Matt Damon admits 'The Great Wall' made him feel 'sh*tty,' addresses whitewashing accusations

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Matt Damon appeared as a guest star on the "WTF with Marc Maron" podcast and acknowledged that "The Great Wall" was a terrible movie.

Damon's thoughts: The award-winning actor told Maron that the film "doesn't cohere" and "doesn't work as a movie," according to The Hollywood Reporter.

  • Damon also stated that director Zhang Yimou was pressured by Hollywood producers to change the film and sacrifice his original ideas.

  • In addition to the movie's critics, Damon's daughter also thinks it's terrible. She calls the movie "The Wall" and when Damon attempts to correct her, she responds by saying that "there's nothing great about that movie."

  • "I came to consider that the definition of a professional actor, knowing you're in a turkey and going: 'OK, I've got four more months. It's the up-at-dawn siege on Hamburger Hill. I am definitely going to die here, but I'm doing it.' That's as sh*tty as you can feel creatively, I think. I hope to never have that feeling again," said Damon.

  • The actor also addressed the film's accusations of whitewashing and stated that he "saw the movie as the exact same plot as 'Lawrence of Arabia'" where an "outsider comes into a new culture, finds value in the culture, brings some skill from the outside that aids them in their fight against whatever and they're all changed forever."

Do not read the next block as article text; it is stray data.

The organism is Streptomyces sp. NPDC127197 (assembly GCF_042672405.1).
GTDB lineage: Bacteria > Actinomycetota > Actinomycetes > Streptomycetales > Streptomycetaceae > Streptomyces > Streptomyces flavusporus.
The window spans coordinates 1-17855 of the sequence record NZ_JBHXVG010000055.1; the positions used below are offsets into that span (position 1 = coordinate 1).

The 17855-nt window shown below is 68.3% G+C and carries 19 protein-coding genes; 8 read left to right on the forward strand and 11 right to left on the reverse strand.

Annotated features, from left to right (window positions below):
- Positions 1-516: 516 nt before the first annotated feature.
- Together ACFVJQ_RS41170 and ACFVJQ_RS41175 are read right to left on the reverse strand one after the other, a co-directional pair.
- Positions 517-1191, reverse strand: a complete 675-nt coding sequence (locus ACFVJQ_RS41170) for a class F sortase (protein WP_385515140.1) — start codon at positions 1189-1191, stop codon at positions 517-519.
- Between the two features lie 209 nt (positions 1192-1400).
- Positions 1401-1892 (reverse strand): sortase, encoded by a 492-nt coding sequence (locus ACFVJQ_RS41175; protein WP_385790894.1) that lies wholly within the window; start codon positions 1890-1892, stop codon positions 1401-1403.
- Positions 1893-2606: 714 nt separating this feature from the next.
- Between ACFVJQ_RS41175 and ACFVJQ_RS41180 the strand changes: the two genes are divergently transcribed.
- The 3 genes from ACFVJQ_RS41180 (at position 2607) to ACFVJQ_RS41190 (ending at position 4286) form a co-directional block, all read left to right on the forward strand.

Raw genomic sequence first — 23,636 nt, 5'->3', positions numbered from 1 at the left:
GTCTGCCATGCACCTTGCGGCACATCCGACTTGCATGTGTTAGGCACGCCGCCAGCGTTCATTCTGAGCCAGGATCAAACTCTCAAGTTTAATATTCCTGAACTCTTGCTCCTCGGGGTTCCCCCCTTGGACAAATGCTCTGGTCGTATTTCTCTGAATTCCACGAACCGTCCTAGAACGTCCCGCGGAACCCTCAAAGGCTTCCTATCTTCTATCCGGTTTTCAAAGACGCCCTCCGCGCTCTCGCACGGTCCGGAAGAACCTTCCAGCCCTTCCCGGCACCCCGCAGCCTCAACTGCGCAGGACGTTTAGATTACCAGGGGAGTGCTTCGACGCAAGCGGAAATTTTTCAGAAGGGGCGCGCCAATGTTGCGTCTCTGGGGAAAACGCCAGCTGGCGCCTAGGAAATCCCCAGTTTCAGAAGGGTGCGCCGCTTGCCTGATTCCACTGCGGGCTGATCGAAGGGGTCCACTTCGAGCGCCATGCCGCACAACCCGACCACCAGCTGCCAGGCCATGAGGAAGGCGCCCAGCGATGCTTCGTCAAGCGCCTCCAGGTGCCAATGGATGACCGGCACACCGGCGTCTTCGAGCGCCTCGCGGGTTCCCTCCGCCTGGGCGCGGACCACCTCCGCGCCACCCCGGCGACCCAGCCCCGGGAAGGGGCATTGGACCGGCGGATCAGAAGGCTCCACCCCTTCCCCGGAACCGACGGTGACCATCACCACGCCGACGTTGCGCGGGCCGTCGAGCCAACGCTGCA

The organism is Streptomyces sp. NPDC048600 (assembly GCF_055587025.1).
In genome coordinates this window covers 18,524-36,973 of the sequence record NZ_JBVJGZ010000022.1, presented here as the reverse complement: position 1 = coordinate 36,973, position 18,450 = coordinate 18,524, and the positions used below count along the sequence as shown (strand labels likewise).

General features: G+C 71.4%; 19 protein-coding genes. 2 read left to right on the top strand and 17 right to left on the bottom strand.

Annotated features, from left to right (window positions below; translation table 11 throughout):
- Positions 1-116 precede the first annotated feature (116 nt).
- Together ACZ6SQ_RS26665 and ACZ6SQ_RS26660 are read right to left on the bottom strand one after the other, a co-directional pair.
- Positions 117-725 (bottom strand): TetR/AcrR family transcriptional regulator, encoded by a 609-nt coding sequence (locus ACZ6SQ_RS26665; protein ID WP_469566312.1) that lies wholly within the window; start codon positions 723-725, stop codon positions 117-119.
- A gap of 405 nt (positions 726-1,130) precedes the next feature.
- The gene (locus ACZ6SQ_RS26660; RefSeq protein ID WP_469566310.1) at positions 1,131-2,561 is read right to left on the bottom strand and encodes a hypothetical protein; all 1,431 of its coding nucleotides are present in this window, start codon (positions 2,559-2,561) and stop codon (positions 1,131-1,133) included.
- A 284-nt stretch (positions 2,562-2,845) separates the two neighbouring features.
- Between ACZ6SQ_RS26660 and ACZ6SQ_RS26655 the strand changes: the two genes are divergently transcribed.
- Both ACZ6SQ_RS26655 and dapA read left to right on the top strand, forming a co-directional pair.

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About the movie: “The Great Wall” is about European mercenaries who discover a secret army that defends the Great Wall of China against monsters in ancient times.

  • The movie came out in 2016 and was rated 35% by critics with a 42% audience score on Rotten Tomatoes and 5.9 stars out of 10 on IMDb.

  • While several critics commended Zhang for the visually stunning scenes, many found the storyline to be bland.

  • Hollywood Reporter's Clarence Tsui wrote that it was “easily the least interesting and involving blockbuster of the respective careers of both its director and star.”


Featured Image via deepskyobject (CC BY-SA 2.0)

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